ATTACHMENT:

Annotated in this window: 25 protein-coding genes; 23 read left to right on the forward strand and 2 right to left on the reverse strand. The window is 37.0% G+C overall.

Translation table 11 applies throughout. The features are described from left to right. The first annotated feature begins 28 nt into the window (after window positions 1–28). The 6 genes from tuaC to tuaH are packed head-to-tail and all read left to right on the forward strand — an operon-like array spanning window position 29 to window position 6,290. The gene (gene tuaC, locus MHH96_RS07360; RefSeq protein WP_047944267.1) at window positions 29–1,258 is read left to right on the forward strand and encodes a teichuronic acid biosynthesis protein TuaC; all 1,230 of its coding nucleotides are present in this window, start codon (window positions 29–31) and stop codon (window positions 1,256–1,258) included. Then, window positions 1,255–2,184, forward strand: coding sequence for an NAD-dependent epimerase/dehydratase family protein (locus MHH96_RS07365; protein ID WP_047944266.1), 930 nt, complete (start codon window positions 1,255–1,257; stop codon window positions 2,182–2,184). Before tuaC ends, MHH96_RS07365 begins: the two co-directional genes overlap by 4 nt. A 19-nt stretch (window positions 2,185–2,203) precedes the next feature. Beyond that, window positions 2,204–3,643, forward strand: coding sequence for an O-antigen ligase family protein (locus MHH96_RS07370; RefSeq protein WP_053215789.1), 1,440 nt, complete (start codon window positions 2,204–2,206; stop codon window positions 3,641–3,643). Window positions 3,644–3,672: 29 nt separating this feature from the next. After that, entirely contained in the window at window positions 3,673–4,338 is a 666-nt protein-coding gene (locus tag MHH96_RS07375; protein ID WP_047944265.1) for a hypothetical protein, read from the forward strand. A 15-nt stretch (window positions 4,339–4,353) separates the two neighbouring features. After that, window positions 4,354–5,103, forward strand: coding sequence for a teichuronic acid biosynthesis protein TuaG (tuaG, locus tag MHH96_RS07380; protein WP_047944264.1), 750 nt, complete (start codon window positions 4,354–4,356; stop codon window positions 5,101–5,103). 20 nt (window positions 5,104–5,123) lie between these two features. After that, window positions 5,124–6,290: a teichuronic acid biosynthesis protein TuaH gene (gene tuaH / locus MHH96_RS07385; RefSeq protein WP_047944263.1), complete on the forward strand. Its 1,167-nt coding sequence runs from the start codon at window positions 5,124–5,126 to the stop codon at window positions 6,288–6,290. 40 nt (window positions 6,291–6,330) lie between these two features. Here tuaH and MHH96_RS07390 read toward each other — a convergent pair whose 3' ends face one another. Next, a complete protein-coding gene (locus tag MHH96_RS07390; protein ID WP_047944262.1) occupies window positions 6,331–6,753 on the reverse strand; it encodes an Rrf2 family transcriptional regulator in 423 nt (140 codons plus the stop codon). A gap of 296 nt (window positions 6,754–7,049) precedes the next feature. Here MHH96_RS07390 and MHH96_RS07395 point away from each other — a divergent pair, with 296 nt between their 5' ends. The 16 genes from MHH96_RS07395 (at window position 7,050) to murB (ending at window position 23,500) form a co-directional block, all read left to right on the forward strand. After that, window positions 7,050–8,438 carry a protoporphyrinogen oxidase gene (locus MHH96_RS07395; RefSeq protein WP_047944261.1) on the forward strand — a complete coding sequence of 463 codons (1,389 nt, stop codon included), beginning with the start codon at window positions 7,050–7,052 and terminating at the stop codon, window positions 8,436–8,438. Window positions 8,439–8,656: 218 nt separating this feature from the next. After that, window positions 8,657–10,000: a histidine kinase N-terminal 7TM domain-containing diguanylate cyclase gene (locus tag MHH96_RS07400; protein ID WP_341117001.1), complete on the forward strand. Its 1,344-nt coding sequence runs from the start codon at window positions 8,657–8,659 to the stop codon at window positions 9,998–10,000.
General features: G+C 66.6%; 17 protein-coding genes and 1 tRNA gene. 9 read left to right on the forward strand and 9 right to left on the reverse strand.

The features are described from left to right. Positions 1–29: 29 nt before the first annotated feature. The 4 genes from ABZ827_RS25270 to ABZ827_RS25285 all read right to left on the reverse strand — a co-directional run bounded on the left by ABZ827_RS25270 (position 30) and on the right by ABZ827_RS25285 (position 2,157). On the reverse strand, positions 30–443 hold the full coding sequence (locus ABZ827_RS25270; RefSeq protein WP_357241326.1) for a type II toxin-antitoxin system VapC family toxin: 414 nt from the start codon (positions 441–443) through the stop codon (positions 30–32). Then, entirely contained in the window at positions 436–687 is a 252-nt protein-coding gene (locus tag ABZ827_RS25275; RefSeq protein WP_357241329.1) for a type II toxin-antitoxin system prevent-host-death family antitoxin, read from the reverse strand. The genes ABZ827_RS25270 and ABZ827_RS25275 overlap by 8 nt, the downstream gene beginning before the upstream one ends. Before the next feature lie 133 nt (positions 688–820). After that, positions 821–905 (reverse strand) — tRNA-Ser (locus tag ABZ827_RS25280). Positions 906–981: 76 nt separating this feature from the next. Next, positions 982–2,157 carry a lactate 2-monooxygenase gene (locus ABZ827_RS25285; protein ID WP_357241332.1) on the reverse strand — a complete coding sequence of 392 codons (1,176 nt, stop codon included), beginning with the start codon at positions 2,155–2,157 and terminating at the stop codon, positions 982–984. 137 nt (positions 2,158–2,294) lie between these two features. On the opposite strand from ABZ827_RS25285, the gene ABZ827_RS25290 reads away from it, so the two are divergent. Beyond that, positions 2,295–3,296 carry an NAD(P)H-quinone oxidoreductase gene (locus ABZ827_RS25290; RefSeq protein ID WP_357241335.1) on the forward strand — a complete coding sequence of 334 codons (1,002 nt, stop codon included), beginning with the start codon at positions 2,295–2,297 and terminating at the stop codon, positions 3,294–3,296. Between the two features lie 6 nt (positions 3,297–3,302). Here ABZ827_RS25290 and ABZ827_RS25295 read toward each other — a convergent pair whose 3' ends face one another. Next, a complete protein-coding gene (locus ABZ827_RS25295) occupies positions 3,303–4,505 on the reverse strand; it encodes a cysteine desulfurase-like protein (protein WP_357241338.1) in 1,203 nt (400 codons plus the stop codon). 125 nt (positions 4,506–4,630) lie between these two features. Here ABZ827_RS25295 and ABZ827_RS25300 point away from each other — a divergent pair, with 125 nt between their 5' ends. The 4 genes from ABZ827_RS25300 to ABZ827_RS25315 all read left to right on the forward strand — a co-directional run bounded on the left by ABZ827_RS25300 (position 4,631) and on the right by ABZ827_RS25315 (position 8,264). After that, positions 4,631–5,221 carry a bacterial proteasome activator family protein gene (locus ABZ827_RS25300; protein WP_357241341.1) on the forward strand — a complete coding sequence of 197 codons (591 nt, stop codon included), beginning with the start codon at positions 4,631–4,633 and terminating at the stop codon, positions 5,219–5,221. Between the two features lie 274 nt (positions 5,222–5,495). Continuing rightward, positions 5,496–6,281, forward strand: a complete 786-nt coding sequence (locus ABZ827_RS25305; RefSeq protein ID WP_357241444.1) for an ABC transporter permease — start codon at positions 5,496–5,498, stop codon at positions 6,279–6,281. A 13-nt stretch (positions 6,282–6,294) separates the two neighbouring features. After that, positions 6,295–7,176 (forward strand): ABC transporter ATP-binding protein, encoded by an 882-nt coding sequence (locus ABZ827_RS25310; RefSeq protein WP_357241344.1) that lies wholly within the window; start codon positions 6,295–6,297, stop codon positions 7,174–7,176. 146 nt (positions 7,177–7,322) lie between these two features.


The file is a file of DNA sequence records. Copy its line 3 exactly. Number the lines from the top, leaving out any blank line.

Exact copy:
General features: G+C 66.6%; 17 protein-coding genes and 1 tRNA gene. 9 read left to right on the forward strand and 9 right to left on the reverse strand.